We filled out the Moroccan exit docs & talked with the official who was really friendly asking about our time & what we enjoyed. Of course, the suspicious side of me said it was a good profiling interview but maybe he was just being nice. We grabbed some cheap duty free including a bottle of rum for 7.50€! That was cheaper than a bar drink in Paris . . .

To make a long story short, the plane was late. The lounge filled with annoyed & annoying vacationers from France. Kids wailed & ran around as people argued & laughed & fidgeted with their carry-on. You know the scene. A corner of the lounge beside the eating area was deemed a smoking area. Who knows? No signs allowed or forbid it & no one cared. Oddly, the airport officials let some of the politer kids with their parents out on the tarmac to watch the flight taxi in when it finally arrived about an hour late. That wouldn’t happen in security wrought North America. The flight was relatively cloudy for much of the way but sometime after leaving Morocco’s coast, I did make out parts of undulating Andalusia below & later the Gironde estuary as France disappeared into twilight. And then we broke through the clouds over Paris & I spied the Eiffel Tower glittering amongst the lights of Paris.

And that brought a smile to both of us.

--- End Morocco Trip May 9, 2013 ---

Day 14 cont'd

Paris arrival. What can you say about a late night airport arrival in a foreign city? It's not fun. We did the usual: customs - baggage - taxi line - verbally spar with other travelers when they really, really annoy you - taxi to hotel - check in - collapse.

Ian

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    Day 15

    The next morning, we were both getting the end of vacation doldrums. You know, when you have had enough of the restaurant ritual & hotels with their smiling solicitous staff & all means of public transit & basically everything travel-related in general, but you know that you still have to soldier on because this is what you had meticulously planned & damn it you were going to see it through. So, we put on our brave vacation faces & hit the streets. Well, it actually wasn't quite that easy.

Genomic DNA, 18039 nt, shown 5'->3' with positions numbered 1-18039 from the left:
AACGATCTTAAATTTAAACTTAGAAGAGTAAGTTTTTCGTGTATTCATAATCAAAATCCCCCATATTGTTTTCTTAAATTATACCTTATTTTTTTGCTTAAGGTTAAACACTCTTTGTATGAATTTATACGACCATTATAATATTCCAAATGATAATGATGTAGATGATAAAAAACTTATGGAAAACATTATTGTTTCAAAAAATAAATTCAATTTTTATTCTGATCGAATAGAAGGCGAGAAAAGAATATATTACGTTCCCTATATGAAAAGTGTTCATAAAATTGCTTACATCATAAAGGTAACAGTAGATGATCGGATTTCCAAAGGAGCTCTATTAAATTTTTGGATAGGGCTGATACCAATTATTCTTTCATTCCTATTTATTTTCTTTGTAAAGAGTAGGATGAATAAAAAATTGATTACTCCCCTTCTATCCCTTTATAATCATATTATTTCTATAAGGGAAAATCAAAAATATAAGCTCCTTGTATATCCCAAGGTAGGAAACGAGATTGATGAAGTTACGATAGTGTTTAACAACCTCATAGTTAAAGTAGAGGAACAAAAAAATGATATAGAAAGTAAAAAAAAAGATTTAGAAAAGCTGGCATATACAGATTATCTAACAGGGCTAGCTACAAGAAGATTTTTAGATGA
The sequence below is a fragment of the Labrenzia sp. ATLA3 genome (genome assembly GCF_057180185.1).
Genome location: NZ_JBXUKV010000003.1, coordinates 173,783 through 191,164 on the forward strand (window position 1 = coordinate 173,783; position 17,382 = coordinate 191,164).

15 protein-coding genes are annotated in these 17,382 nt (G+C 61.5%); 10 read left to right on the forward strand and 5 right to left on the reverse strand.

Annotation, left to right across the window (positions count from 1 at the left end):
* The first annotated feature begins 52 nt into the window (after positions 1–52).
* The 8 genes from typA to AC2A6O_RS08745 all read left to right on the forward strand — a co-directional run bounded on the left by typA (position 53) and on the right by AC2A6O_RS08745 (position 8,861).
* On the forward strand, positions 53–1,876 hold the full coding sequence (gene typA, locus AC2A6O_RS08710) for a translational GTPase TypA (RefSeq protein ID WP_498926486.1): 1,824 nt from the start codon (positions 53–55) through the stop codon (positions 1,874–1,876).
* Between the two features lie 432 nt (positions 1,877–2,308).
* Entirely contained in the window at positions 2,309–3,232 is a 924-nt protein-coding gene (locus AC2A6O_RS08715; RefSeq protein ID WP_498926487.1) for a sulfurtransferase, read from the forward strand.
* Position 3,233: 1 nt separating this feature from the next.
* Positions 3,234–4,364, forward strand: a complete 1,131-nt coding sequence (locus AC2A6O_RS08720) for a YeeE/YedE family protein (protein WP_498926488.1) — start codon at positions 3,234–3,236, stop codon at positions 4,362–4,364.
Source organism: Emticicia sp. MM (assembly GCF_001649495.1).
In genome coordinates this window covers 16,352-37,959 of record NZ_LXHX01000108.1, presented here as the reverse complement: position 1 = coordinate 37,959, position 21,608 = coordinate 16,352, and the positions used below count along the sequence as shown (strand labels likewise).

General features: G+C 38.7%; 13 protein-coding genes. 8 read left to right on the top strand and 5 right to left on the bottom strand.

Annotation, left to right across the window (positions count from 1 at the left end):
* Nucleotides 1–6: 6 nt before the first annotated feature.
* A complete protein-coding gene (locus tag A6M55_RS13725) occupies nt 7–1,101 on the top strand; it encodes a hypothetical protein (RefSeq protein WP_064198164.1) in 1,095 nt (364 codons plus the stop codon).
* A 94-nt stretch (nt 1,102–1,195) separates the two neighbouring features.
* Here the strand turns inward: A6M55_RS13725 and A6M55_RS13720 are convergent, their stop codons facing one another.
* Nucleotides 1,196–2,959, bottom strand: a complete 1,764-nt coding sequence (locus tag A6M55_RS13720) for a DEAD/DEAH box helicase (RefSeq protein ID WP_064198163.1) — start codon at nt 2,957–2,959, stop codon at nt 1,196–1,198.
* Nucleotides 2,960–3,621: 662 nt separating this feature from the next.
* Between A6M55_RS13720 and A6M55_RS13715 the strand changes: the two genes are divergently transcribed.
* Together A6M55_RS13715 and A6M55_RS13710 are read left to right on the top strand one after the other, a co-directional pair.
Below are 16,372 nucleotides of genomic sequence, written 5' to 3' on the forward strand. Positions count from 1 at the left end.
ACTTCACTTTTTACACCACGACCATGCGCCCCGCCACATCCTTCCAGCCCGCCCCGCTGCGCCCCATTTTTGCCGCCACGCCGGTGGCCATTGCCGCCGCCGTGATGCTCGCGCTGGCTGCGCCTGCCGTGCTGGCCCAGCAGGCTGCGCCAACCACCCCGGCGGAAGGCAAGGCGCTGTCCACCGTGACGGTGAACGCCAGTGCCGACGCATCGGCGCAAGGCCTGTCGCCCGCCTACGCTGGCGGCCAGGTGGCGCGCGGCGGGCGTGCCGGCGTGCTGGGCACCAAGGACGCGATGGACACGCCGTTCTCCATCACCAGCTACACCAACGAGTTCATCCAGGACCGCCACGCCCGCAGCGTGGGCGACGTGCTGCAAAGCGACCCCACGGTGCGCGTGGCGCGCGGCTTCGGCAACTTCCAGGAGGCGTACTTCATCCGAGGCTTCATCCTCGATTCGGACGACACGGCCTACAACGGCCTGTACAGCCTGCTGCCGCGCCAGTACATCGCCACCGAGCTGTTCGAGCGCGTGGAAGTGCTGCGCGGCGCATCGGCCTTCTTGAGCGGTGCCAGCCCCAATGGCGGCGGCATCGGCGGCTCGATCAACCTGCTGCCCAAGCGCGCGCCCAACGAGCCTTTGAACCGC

We were staying at the Hilton La Défense. And we were there to save money via Hilton Honors points. It's a long tortuous story of how we ended up at this outpost - and outpost it certainly was. We had booked the Arc du Triomphe Hilton, but it left the chain last September & my previous reservation tumbled. I scrambled & reluctantly booked the only other option - Hilton Paris La Défense. It is not even in an arrondisment, it is out past the Seine, a solid 20 minute subway ride to the Louvre. A virtual concrete jungle surrounded by tall glassed buildings, with the massive La Grande Arche de la Défense towering above a large bleak square, complete with 3 French soldiers sauntering in staggered formation back & forth during the day. The Hilton was attached to a small mall which sat beside a major transportation hub with subway & RER stops. However, the mall closed at 8 & you had to use an external subway entrance to/from the deserted square. One oddity that stuck out like a sore thumb - ha ha - was César Baldaccini's 'Le Pouce', a large brass sculpture in the lower square - north of the Arc where the taxis gather - between the Hilton & the Pullman.

    Anyways . . . after a very good & free (more HH) breakfast, we bought some 2-day subway passes from a vending machine with the help of the friendly Concierge & with his directions we went into the bowels of the mall to the subway station which lies under the Défense square. Big & busy, it was easy to find our way to an eastbound train. It was Friday so there were still a remnant of commuters at 10am.